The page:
[Resource Topic] 2020/818: Security Limitations of Classical-Client Delegated Quantum Computing

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Security Limitations of Classical-Client Delegated Quantum Computing

Authors: Christian Badertscher, Alexandru Cojocaru, Léo Colisson, Elham Kashefi, Dominik Leichtle, Atul Mantri, Petros Wallden


Secure delegated quantum computing is a two-party cryptographic primitive, where a computationally weak client wishes to delegate an arbitrary quantum computation to an untrusted quantum server in a privacy-preserving manner. Communication via quantum channels is typically assumed such that the client can establish the necessary correlations with the server to securely perform the given task. This has the downside that all these protocols cannot be put to work for the average user unless a reliable quantum network is deployed. Therefore the question becomes relevant whether it is possible to rely solely on classical channels between client and server and yet benefit from its quantum capabilities while retaining privacy. Classical-client remote state preparation (\sf{RSP}_{CC}) is one of the promising candidates to achieve this because it enables a client, using only classical communication resources, to remotely prepare a quantum state. However, the privacy loss incurred by employing \sf{RSP}_{CC} as sub-module to avoid quantum channels is unclear. In this work, we investigate this question using the Constructive Cryptography framework by Maurer and Renner (ICS’11). We first identify the goal of \sf{RSP}_{CC} as the construction of ideal \RSP resources from classical channels and then reveal the security limitations of using \sf{RSP}_{CC} in general and in specific contexts: 1. We uncover a fundamental relationship between constructing ideal \sf{RSP} resources (from classical channels) and the task of cloning quantum states with auxiliary information. Any classically constructed ideal \sf{RSP} resource must leak to the server the full classical description (possibly in an encoded form) of the generated quantum state, even if we target computational security only. As a consequence, we find that the realization of common \sf{RSP} resources, without weakening their guarantees drastically, is impossible due to the no-cloning theorem. 2. The above result does not rule out that a specific \sf{RSP}_{CC} protocol can replace the quantum channel at least in some contexts, such as the Universal Blind Quantum Computing (\sf{UBQC}) protocol of Broadbent et al. (FOCS ’09). However, we show that the resulting \sf{UBQC} protocol cannot maintain its proven composable security as soon as \sf{RSP}_{CC} is used as a subroutine. 3. We show that replacing the quantum channel of the above \sf{UBQC} protocol by the \sf{RSP}_{CC} protocol QFactory of Cojocaru et al. (Asiacrypt ’19), preserves the weaker, game-based, security of \sf{UBQC}.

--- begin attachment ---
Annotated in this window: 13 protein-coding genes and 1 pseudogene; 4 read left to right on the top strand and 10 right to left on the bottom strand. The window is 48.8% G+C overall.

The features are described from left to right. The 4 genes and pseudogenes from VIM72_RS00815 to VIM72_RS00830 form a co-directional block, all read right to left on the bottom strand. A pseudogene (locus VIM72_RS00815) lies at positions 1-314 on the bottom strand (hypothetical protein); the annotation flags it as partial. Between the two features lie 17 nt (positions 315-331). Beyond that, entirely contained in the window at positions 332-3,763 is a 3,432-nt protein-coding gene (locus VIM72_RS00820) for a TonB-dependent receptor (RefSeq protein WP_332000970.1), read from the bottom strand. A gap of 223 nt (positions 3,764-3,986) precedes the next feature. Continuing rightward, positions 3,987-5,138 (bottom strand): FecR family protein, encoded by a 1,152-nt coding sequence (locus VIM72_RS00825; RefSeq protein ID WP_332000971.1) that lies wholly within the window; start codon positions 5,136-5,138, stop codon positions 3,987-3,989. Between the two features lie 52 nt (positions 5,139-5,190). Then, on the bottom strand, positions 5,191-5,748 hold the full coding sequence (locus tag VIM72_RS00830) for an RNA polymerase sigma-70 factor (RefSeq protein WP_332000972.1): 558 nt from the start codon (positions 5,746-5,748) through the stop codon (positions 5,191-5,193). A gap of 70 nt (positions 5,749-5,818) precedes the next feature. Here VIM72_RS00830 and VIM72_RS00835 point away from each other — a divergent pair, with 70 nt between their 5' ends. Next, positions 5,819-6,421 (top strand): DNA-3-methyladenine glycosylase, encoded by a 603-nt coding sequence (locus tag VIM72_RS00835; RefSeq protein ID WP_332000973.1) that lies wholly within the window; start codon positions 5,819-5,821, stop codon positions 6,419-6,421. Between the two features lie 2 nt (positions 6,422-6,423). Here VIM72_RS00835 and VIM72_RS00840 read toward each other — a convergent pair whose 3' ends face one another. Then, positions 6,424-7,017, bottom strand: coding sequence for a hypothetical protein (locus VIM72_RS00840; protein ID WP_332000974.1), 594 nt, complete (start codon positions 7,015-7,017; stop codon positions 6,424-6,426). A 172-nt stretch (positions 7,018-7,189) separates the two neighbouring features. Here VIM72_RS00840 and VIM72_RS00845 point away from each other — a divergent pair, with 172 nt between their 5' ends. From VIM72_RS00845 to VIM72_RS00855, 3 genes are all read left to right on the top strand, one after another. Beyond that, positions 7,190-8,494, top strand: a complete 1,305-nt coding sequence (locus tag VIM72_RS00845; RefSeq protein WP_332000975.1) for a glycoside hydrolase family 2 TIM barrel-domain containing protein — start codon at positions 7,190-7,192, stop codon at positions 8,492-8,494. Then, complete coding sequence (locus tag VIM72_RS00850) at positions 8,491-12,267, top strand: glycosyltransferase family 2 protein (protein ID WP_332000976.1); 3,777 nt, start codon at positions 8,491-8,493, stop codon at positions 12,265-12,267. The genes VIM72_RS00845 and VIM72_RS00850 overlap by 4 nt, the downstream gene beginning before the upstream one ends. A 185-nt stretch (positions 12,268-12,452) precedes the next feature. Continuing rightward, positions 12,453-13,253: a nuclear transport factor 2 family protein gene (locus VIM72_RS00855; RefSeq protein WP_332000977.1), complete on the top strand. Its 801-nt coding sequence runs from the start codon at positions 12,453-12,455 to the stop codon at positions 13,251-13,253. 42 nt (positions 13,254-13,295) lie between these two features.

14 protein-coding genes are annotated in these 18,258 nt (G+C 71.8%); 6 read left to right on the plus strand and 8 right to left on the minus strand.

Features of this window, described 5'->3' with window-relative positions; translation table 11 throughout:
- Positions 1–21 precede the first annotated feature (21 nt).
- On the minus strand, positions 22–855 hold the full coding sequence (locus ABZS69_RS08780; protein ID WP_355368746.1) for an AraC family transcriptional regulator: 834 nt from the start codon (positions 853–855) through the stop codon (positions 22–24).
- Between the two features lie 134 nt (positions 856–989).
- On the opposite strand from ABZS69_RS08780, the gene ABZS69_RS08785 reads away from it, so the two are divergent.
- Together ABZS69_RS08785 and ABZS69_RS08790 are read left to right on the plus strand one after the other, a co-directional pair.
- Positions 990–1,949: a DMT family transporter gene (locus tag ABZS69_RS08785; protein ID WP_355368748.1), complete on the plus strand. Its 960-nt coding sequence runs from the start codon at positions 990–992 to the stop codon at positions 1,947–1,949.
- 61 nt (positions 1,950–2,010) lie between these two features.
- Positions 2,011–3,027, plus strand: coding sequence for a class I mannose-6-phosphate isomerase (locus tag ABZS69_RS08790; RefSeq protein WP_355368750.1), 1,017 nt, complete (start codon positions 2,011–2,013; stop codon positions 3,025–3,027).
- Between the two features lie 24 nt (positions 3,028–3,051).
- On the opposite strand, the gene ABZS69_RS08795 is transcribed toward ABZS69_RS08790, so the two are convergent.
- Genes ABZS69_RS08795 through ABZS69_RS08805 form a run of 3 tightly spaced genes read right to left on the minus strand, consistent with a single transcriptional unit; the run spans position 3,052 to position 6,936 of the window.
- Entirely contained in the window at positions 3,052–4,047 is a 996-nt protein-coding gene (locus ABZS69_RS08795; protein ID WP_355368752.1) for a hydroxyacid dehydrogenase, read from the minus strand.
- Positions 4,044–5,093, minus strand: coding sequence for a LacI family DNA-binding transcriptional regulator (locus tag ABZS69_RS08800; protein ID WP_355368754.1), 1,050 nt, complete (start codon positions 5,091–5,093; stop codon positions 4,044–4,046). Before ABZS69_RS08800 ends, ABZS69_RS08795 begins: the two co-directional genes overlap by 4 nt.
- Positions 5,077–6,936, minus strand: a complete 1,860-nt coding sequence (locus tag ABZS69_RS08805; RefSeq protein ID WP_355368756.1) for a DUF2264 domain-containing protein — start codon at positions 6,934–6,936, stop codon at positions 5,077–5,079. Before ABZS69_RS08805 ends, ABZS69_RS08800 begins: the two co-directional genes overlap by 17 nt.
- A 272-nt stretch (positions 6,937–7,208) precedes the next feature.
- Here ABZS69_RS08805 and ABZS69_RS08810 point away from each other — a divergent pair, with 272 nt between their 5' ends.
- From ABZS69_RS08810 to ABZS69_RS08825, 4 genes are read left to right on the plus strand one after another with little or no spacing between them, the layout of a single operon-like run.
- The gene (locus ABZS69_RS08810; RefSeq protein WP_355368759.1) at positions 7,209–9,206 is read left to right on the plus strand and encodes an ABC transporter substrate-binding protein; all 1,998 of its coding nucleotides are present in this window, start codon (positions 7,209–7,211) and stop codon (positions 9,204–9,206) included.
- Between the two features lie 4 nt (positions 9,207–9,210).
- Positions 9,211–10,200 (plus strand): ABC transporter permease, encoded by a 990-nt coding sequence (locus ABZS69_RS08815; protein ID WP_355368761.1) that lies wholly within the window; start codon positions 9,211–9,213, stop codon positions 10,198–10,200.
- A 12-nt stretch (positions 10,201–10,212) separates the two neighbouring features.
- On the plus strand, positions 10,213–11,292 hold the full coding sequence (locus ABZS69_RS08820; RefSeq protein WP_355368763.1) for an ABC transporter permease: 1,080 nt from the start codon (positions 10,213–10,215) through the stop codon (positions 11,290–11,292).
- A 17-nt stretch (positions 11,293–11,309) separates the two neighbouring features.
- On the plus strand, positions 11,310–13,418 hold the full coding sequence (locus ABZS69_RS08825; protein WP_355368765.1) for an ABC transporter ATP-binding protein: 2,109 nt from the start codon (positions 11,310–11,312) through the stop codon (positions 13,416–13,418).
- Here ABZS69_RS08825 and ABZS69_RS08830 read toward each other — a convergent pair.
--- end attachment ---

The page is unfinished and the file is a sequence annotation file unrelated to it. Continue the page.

ePrint: https://eprint.iacr.org/2020/818

Talk: https://www.youtube.com/watch?v=ROqk9tZ_VxA

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